My pal Mark Evanier has a terrific article here about the history of WGA strikes and current negotiations that are leading towards a strike authorization vote. (As he notes, a strike authorization vote is not a vote to strike -- just telling the leadership whether you support their negotiation platform, and offering, hopefully, a show of strength.)
During the last Writers Guild strike which began in November, 2007, I remember participating in an online writers board for WGA members and getting into a debate with a very famous writer, one of the guys who had written Pirates of the Caribbean -- I think that it was Ted Elliott, who either had or was about to run for Guild president, I don't recall which at this point -- who was chastising me for an article I'd written about why I thought the strike would end in February. By the way, the strike ended in February.
I wrote a long, weekly series of "Primers" for the Huffington Post during the strike, 26 of them in all. Several are memorable to me. The most notable was the piece "Understanding Misunderstanding" in which I explained what the AMPTP was misunderstanding about the Writers Guild and therefore thinking members would fold anytime soon. I had more Guild members come up to me on the picket lines after that one article than any others (and I had a lot during the strike).
Two other article exchanges stand out because they were confrontational. One got me into an online Huffington debate of sorts with the actor Alec Baldwin, who in his own Huffington Post blog was criticizing WGA leadership from a perspective that was woefully misguided, often (wrongly) comparing it to how the Directors Guild so-wonderfully managed negotiations while avoiding strikes. (In reality, the way the directors "managed" negotiatons was usually, "Let's not ever strike, which management knows we won't do, so they can always low-ball us, but then reap the benefits of whatever the WGA gets after it strikes." At one point, Mr. Baldwin singled me out by name, how my "quips" were killing him, in his piece here.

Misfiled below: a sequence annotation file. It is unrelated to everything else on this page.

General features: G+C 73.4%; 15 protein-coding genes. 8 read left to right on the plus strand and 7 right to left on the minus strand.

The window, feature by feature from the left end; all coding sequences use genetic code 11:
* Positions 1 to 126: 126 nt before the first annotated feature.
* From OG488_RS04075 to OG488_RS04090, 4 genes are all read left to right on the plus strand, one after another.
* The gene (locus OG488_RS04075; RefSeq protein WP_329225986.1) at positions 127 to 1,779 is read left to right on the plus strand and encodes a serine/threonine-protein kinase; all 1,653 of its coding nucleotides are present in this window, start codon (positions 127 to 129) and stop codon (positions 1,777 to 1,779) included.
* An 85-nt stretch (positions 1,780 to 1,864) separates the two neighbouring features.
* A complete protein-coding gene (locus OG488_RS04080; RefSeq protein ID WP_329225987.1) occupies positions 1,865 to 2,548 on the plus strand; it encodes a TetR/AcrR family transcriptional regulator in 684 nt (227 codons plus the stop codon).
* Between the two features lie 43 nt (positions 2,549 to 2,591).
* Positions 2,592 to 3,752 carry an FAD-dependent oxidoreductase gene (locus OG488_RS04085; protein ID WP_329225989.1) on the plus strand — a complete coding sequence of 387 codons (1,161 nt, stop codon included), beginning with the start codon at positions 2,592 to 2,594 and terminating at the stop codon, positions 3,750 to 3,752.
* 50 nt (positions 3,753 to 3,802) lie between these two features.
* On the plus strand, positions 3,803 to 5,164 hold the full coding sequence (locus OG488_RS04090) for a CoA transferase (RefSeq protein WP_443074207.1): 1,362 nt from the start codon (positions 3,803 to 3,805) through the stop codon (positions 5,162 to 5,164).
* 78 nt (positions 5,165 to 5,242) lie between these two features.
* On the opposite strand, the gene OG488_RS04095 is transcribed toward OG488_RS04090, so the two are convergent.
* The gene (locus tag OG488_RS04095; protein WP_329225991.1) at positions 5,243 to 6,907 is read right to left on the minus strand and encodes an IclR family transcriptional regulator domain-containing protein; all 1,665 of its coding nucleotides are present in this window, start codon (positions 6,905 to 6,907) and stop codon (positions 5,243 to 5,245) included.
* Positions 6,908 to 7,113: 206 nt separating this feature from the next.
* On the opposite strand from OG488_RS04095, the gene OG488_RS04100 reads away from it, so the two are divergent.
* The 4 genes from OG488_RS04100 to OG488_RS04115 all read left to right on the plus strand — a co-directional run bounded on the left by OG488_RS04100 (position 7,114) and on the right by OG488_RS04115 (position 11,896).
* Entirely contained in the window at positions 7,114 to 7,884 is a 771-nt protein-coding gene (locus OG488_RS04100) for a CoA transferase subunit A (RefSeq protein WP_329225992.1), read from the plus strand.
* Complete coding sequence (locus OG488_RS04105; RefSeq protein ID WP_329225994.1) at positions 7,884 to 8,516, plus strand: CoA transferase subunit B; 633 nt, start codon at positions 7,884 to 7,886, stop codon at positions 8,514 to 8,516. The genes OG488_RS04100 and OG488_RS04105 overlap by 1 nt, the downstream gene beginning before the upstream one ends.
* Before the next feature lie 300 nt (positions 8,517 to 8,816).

What had brought that about is I wrote a long reply "Primer" in the middle of our exchange that was an appreciation to actor, since writers and actor were natural enemies on a movie set, but that it was impressive how strongly supportive actors had been during the current WGA strike. In explaining the historic conflict between writers and actors, I told a story about unnamed actors who infamously had publicly slammed the legendary Neil Simon on the set of the movie, "The Marrying Man" by shouting out loudly so that everyone could get every word, "Doesn't anyone here know how to write comedy??!!!" Simon took such offense that he stopped coming to the set after that or even doing rewrites, and the film ultimately flopped. What I intentionally left out in my article was that the actors in question were Alec Baldwin and Kim Basinger who he later married. I left it out from politeness, not wanting to publicly ridicule him, but also -- since I knew he was well-aware who I was referring to -- so that he would know I understood exactly who he was. To my surprise in his response, he outed himself. (I guess, give an actor a chance to talk about himself, even if it makes him look arrogant and whiney, and he will...) I decided not to keep debating, since I'd made my point and also -- remembering my friend Nell Minow's wise admonition that situations occur where you realize "Someone has to be the adult in the room, and that it is you," and I knew it would have to be me. (What was amusing was reading all the comments to Mr. Baldwin's blog and my articles that came from his adoring, fawning fans. I wanted to write them back, "You do realize that as much as you suck up to him, he's not inviting you to his house for dinner.")